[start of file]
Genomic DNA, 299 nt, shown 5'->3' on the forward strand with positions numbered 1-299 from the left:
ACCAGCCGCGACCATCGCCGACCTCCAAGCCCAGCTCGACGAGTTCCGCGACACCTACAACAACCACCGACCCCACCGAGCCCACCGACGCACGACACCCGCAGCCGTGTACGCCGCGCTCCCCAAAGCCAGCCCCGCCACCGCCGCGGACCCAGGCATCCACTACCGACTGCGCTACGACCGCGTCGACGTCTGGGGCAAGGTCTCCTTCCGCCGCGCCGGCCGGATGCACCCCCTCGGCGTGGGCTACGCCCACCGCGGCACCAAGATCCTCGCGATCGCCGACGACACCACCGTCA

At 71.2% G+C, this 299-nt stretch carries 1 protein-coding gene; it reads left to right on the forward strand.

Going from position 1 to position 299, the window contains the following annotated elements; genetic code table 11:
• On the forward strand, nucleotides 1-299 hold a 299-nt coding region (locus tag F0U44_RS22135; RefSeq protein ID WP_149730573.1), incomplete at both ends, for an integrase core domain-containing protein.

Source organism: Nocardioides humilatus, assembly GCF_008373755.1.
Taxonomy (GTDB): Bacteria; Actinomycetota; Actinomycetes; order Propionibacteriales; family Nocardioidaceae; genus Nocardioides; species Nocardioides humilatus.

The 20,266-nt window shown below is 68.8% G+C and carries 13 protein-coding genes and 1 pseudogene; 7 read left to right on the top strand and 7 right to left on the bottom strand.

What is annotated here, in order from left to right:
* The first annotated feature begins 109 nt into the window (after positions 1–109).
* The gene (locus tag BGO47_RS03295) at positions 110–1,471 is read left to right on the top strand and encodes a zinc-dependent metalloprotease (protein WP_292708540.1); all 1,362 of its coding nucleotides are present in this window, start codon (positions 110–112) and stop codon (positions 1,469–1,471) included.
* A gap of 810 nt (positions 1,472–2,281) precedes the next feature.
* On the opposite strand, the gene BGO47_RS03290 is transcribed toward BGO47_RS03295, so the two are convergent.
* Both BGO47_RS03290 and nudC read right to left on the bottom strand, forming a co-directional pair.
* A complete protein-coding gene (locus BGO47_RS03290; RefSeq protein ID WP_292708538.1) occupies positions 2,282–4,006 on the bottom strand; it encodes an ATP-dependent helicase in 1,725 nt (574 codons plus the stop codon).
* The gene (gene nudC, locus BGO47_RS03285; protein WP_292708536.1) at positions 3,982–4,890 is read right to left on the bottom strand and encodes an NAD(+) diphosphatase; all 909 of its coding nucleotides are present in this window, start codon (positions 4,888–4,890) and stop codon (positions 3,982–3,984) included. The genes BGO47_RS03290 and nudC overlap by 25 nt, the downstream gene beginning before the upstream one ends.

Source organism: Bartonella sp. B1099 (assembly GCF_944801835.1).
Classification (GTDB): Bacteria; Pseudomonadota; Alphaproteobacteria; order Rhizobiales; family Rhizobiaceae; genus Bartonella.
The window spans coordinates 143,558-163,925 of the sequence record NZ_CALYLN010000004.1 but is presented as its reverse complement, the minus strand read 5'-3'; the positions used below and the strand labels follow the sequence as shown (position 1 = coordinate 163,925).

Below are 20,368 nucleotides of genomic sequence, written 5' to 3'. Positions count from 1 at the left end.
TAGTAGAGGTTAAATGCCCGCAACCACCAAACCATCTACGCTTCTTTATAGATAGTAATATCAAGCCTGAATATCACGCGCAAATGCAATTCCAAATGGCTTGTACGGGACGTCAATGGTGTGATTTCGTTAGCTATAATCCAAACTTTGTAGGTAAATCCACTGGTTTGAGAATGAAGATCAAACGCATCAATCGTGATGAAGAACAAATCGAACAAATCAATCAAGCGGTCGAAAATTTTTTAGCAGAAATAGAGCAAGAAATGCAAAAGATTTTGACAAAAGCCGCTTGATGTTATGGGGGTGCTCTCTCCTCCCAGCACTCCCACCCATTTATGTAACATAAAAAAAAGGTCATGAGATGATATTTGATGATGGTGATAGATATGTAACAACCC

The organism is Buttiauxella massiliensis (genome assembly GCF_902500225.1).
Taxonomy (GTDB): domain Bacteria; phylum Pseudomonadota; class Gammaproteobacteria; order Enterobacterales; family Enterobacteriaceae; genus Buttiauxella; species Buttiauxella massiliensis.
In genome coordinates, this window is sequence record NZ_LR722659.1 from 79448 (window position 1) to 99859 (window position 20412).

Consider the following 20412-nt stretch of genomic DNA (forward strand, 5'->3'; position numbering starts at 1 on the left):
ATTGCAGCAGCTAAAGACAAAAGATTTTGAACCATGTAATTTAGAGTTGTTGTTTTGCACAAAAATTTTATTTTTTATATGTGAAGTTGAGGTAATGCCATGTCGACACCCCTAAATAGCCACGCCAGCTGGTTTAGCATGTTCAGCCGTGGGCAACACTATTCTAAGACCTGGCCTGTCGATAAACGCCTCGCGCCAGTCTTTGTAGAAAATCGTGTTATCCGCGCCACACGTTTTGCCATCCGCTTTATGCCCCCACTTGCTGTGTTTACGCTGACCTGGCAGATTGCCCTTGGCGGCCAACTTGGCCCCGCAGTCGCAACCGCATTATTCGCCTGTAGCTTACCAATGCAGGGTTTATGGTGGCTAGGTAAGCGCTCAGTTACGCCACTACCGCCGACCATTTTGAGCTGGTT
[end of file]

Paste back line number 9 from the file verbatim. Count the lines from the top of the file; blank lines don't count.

What is annotated here, in order from left to right: